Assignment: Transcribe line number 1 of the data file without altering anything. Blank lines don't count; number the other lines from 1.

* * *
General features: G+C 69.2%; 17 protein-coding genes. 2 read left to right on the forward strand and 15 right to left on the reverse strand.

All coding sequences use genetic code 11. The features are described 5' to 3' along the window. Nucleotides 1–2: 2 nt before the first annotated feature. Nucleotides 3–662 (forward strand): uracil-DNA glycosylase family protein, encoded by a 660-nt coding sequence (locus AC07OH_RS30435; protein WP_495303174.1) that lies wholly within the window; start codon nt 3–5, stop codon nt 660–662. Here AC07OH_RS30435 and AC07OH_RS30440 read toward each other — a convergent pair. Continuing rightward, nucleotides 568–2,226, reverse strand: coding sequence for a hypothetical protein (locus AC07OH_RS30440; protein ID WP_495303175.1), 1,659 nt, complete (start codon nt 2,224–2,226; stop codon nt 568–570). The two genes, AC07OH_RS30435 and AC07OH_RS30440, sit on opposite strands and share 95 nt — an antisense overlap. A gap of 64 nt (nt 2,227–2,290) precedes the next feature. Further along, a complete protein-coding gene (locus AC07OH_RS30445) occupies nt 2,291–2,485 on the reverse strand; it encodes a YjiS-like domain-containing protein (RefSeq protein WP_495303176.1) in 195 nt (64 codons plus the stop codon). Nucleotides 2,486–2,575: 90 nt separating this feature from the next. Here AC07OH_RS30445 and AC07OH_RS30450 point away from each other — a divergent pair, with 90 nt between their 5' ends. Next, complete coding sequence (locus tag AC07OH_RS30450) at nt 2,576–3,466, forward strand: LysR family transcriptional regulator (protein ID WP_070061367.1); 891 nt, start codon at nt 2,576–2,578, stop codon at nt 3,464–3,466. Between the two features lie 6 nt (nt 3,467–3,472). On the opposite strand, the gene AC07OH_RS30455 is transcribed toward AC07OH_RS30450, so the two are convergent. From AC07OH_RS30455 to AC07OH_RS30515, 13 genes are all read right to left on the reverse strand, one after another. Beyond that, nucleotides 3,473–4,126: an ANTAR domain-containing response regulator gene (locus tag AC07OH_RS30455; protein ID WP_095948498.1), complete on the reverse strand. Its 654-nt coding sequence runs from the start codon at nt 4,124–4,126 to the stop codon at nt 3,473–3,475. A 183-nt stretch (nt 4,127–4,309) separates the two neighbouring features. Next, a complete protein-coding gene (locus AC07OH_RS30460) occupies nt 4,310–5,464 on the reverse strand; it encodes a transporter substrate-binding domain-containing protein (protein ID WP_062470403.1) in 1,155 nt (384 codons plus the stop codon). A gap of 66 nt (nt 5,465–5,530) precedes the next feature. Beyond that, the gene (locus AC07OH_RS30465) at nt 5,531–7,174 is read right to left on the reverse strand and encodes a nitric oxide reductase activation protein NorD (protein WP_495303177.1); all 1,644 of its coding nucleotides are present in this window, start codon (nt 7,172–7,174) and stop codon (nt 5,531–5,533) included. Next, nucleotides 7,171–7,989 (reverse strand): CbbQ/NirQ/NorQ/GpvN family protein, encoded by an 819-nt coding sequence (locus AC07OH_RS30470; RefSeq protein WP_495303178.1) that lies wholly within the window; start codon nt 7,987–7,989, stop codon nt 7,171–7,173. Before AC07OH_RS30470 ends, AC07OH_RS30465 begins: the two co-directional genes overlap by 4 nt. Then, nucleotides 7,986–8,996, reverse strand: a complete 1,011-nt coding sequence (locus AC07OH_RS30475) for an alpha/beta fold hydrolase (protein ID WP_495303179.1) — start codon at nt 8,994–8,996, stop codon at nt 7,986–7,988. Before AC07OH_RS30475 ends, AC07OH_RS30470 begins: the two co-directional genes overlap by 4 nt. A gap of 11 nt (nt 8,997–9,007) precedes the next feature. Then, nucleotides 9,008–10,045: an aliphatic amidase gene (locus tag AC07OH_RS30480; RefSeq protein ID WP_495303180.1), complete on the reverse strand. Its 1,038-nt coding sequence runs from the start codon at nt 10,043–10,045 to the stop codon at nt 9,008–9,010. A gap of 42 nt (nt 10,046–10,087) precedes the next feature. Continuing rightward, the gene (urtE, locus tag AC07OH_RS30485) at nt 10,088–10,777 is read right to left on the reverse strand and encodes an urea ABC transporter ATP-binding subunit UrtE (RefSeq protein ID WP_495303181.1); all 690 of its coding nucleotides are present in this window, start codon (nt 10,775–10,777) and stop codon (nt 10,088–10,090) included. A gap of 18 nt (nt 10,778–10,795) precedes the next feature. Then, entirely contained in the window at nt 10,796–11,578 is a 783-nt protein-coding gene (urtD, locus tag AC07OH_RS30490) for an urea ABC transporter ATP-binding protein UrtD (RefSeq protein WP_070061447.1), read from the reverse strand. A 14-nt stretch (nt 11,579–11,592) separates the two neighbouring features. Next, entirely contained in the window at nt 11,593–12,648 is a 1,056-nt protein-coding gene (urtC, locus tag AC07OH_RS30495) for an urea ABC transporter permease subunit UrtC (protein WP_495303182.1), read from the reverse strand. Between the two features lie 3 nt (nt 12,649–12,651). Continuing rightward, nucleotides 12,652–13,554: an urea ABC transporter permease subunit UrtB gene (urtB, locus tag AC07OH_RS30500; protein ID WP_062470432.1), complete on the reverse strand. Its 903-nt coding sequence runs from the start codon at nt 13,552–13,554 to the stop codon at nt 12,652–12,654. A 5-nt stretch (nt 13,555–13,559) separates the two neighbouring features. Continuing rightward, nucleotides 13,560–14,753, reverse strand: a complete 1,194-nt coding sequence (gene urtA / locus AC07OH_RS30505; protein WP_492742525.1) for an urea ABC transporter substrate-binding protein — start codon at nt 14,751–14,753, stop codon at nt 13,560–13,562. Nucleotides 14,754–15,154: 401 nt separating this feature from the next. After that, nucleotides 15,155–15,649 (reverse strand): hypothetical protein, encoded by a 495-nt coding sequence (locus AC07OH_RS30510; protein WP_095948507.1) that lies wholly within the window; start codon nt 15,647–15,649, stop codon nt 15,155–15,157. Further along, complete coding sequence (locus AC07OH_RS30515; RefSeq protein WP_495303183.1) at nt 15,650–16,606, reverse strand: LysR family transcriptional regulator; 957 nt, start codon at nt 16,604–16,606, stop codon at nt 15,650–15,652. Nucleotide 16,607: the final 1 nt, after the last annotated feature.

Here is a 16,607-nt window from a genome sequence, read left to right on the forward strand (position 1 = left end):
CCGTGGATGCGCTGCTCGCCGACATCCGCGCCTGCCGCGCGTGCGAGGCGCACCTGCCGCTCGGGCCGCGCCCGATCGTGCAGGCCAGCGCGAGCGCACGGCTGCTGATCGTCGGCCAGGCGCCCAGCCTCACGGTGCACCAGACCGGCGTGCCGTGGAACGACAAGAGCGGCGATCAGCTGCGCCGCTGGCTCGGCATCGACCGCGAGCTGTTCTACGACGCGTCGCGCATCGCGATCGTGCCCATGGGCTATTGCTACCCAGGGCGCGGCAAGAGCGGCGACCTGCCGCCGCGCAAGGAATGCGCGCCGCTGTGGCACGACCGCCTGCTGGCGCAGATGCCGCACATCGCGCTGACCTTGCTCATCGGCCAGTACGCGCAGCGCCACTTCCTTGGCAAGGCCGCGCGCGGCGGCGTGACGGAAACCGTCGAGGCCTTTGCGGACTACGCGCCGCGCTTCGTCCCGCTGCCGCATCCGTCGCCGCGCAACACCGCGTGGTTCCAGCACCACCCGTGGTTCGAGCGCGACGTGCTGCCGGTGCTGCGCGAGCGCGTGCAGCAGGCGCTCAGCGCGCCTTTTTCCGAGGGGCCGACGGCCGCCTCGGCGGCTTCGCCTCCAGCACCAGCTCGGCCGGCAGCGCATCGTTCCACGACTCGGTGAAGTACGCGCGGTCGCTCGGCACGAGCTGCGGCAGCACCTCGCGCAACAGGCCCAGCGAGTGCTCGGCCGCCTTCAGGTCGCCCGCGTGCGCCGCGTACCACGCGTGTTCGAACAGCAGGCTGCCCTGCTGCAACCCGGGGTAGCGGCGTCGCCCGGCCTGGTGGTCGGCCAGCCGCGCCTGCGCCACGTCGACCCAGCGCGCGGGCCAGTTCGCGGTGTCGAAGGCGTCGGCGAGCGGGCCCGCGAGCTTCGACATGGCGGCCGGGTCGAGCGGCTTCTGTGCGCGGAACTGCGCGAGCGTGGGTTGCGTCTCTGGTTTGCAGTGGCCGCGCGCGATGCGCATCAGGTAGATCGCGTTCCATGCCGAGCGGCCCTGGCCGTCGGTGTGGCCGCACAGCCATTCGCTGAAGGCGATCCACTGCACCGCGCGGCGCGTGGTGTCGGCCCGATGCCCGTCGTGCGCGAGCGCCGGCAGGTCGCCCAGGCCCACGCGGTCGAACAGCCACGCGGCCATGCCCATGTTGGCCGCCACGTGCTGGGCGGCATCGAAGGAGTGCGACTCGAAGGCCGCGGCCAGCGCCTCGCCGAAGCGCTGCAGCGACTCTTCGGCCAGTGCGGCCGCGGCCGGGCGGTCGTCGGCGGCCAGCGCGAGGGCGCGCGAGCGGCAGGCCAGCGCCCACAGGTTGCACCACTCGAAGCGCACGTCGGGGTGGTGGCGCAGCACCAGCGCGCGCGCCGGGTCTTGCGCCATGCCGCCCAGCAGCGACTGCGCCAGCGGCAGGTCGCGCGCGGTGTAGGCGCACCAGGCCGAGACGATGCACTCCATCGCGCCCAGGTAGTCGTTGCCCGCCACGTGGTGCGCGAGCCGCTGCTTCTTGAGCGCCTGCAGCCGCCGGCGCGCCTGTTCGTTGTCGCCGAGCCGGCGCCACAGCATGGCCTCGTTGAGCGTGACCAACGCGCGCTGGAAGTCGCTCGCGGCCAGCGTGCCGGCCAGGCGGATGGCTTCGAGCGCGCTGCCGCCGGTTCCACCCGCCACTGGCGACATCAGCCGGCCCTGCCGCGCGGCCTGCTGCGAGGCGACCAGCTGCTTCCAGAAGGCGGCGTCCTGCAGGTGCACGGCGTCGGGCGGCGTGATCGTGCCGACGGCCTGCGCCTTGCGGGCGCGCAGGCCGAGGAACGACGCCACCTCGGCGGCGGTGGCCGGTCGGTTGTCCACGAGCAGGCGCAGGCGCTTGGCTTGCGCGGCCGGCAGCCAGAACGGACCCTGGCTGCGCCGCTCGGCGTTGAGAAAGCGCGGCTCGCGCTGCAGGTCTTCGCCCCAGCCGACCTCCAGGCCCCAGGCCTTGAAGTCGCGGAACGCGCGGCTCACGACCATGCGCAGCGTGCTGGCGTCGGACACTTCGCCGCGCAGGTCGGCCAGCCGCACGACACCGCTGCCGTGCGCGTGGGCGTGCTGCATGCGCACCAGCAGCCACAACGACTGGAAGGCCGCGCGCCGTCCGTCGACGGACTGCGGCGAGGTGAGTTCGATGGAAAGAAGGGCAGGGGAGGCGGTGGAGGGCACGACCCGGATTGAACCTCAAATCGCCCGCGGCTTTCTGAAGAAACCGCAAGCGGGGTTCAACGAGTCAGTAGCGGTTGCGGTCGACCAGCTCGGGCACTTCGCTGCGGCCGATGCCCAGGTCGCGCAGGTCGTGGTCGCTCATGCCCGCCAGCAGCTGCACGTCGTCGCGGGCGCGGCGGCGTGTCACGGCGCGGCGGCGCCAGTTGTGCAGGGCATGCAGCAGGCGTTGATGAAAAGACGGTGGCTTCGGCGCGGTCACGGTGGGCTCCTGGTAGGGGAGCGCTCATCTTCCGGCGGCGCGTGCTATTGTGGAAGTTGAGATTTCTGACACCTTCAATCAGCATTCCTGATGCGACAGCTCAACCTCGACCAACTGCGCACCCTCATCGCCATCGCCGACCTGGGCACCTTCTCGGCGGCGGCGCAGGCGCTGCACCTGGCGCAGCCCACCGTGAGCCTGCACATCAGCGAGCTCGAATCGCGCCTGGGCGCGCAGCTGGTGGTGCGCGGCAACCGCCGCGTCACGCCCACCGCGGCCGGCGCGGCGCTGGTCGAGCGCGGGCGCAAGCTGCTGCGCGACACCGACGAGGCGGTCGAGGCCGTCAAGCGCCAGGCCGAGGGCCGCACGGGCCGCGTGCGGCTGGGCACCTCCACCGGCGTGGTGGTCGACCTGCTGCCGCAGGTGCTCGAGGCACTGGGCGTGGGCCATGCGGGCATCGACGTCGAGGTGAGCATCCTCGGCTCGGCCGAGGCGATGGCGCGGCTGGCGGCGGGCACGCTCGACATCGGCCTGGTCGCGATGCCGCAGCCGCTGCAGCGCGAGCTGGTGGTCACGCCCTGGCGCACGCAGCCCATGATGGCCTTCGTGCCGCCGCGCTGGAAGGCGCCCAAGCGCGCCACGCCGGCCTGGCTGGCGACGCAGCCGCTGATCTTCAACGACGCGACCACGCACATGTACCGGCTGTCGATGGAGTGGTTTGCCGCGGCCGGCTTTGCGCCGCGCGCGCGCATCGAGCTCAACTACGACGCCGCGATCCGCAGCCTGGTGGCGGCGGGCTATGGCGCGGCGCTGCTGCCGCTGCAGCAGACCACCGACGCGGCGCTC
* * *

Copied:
General features: G+C 69.2%; 17 protein-coding genes. 2 read left to right on the forward strand and 15 right to left on the reverse strand.